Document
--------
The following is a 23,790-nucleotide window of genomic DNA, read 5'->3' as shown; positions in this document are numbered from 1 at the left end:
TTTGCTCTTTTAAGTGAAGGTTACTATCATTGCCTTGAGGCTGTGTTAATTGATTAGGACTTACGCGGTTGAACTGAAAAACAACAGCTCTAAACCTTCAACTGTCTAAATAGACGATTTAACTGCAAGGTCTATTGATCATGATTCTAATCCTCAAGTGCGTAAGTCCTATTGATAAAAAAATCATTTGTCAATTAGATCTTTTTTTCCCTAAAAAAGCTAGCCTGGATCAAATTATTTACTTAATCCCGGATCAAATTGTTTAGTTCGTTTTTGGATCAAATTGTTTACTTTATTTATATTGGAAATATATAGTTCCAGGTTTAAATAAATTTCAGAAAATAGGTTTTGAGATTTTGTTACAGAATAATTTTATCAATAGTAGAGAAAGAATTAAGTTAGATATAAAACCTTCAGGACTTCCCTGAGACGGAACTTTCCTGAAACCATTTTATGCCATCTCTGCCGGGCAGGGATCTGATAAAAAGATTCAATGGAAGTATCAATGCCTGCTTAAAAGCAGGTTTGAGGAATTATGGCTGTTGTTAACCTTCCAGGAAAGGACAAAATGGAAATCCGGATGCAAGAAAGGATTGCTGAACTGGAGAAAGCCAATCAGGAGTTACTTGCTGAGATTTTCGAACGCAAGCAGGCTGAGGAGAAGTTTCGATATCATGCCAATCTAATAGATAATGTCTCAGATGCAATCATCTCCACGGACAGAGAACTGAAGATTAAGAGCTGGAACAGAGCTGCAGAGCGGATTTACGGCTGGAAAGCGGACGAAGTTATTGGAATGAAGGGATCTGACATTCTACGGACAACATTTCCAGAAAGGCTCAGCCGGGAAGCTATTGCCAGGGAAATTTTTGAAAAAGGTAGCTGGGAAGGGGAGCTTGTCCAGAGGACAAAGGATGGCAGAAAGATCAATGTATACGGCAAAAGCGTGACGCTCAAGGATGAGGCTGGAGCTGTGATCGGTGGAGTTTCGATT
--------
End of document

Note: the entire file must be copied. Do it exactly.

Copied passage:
The following is a 23,790-nucleotide window of genomic DNA, read 5'->3' as shown; positions in this document are numbered from 1 at the left end:
TTTGCTCTTTTAAGTGAAGGTTACTATCATTGCCTTGAGGCTGTGTTAATTGATTAGGACTTACGCGGTTGAACTGAAAAACAACAGCTCTAAACCTTCAACTGTCTAAATAGACGATTTAACTGCAAGGTCTATTGATCATGATTCTAATCCTCAAGTGCGTAAGTCCTATTGATAAAAAAATCATTTGTCAATTAGATCTTTTTTTCCCTAAAAAAGCTAGCCTGGATCAAATTATTTACTTAATCCCGGATCAAATTGTTTAGTTCGTTTTTGGATCAAATTGTTTACTTTATTTATATTGGAAATATATAGTTCCAGGTTTAAATAAATTTCAGAAAATAGGTTTTGAGATTTTGTTACAGAATAATTTTATCAATAGTAGAGAAAGAATTAAGTTAGATATAAAACCTTCAGGACTTCCCTGAGACGGAACTTTCCTGAAACCATTTTATGCCATCTCTGCCGGGCAGGGATCTGATAAAAAGATTCAATGGAAGTATCAATGCCTGCTTAAAAGCAGGTTTGAGGAATTATGGCTGTTGTTAACCTTCCAGGAAAGGACAAAATGGAAATCCGGATGCAAGAAAGGATTGCTGAACTGGAGAAAGCCAATCAGGAGTTACTTGCTGAGATTTTCGAACGCAAGCAGGCTGAGGAGAAGTTTCGATATCATGCCAATCTAATAGATAATGTCTCAGATGCAATCATCTCCACGGACAGAGAACTGAAGATTAAGAGCTGGAACAGAGCTGCAGAGCGGATTTACGGCTGGAAAGCGGACGAAGTTATTGGAATGAAGGGATCTGACATTCTACGGACAACATTTCCAGAAAGGCTCAGCCGGGAAGCTATTGCCAGGGAAATTTTTGAAAAAGGTAGCTGGGAAGGGGAGCTTGTCCAGAGGACAAAGGATGGCAGAAAGATCAATGTATACGGCAAAAGCGTGACGCTCAAGGATGAGGCTGGAGCTGTGATCGGTGGAGTTTCGATT